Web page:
John Wiley & Sons, Ltd.

Mixture toxicity of nickel and zinc to Daphnia magna is non‐interactive at low effect sizes, but becomes synergistic at high effect sizes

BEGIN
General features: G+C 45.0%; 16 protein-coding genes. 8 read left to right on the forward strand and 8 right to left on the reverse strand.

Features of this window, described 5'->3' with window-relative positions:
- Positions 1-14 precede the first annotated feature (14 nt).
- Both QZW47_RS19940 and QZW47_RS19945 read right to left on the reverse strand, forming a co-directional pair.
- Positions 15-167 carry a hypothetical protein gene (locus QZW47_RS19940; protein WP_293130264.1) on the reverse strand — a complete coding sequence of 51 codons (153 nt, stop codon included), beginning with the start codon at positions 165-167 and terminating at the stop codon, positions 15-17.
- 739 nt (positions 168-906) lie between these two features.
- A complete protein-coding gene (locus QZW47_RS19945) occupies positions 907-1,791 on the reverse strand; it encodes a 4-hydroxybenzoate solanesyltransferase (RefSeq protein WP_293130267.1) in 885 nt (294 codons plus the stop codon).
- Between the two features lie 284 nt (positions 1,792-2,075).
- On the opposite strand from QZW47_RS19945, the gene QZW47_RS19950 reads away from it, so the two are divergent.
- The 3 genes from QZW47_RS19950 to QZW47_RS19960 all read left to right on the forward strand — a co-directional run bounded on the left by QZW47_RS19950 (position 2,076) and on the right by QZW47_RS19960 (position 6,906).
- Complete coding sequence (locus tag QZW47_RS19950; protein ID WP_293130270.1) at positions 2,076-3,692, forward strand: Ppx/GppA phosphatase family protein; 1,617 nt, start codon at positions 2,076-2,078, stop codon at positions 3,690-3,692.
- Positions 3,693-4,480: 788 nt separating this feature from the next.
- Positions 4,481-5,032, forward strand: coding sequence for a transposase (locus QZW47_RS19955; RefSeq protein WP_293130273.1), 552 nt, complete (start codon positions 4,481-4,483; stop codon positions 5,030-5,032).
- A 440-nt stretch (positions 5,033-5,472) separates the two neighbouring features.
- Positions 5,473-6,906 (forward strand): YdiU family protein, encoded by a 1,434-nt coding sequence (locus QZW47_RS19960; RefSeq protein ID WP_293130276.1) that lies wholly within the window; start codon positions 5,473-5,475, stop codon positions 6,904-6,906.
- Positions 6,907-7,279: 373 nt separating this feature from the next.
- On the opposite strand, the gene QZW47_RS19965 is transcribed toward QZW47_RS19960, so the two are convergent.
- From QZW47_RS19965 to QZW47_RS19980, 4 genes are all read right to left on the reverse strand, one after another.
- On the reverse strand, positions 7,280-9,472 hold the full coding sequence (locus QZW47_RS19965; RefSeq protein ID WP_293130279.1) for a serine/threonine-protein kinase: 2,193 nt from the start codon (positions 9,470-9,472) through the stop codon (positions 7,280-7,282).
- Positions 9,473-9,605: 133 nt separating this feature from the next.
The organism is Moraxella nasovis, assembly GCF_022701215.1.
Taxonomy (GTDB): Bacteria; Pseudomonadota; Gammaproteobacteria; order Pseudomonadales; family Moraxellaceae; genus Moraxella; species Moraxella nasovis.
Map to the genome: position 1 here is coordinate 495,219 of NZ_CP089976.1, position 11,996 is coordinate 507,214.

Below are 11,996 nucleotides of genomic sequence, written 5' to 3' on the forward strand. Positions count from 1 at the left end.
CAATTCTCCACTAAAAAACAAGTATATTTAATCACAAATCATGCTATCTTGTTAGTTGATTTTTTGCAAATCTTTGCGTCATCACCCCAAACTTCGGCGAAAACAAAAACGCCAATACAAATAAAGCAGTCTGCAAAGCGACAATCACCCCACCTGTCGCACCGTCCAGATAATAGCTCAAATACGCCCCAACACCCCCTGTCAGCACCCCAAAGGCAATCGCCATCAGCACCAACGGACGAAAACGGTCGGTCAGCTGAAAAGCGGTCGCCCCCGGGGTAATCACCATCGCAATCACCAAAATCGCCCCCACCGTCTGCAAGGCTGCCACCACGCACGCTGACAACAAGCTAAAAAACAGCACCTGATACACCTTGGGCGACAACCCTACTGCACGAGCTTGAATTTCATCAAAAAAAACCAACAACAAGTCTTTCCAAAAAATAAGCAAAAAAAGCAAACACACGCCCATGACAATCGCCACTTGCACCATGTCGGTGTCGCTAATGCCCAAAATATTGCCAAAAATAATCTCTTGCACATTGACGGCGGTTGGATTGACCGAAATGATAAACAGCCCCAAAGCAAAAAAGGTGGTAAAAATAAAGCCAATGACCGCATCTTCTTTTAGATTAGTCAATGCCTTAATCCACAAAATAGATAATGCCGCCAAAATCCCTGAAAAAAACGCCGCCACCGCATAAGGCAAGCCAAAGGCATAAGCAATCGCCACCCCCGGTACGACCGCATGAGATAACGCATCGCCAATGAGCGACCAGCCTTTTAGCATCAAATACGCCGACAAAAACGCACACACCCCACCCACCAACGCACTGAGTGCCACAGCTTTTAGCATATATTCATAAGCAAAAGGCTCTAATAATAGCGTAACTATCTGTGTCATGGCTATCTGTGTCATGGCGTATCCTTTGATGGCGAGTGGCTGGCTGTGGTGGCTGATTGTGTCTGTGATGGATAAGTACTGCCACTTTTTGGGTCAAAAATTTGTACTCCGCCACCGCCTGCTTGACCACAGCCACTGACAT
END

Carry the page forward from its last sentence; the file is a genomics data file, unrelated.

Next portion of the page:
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To incorporate metal mixture toxicity effects into risk assessment procedures, more information is needed about combined and interactive effects of metal mixtures during chronic exposure. Here, the authors investigated the toxicity of binary Ni‐Zn mixtures in two independent full‐factorial experiments using standard chronic (21‐day) Daphnia magna reproduction toxicity tests. Global statistical analysis (i.e. when considering all investigated mixture treatments simultaneously) showed non‐interactive effects according to the concentration addition (CA) model and significant synergistic effects according to the independent action (IA) model. However, treatment‐specific statistical analysis revealed that both occurrence and type of interactive effect were dependent on the effect size at which Ni and Zn were combined in the mixture. Only non‐interactive or weakly antagonistic effects occurred in mixture treatments in which each of the individual metals produced only weak adverse effects on their own (i.e. 20% or less reduction of reproductive performance). On the other side of the spectrum, synergistic mixture effects occurred in all mixture treatments where both metals already caused a greater than 20% (for IA) and 40% (for CA) effect on reproduction on their own. Since low effect sizes are the most relevant ones in most regulatory frameworks, the authors' data suggest that the CA and IA mixture toxicity models can both serve as conservative models for predicting effects of Ni‐Zn mixtures. The present study highlights the importance of investigating metal mixture toxicity at low effect sizes and warns against extrapolating conclusions about metal mixture interactions from high to low effect sizes. This article is protected by copyright. All rights reserved

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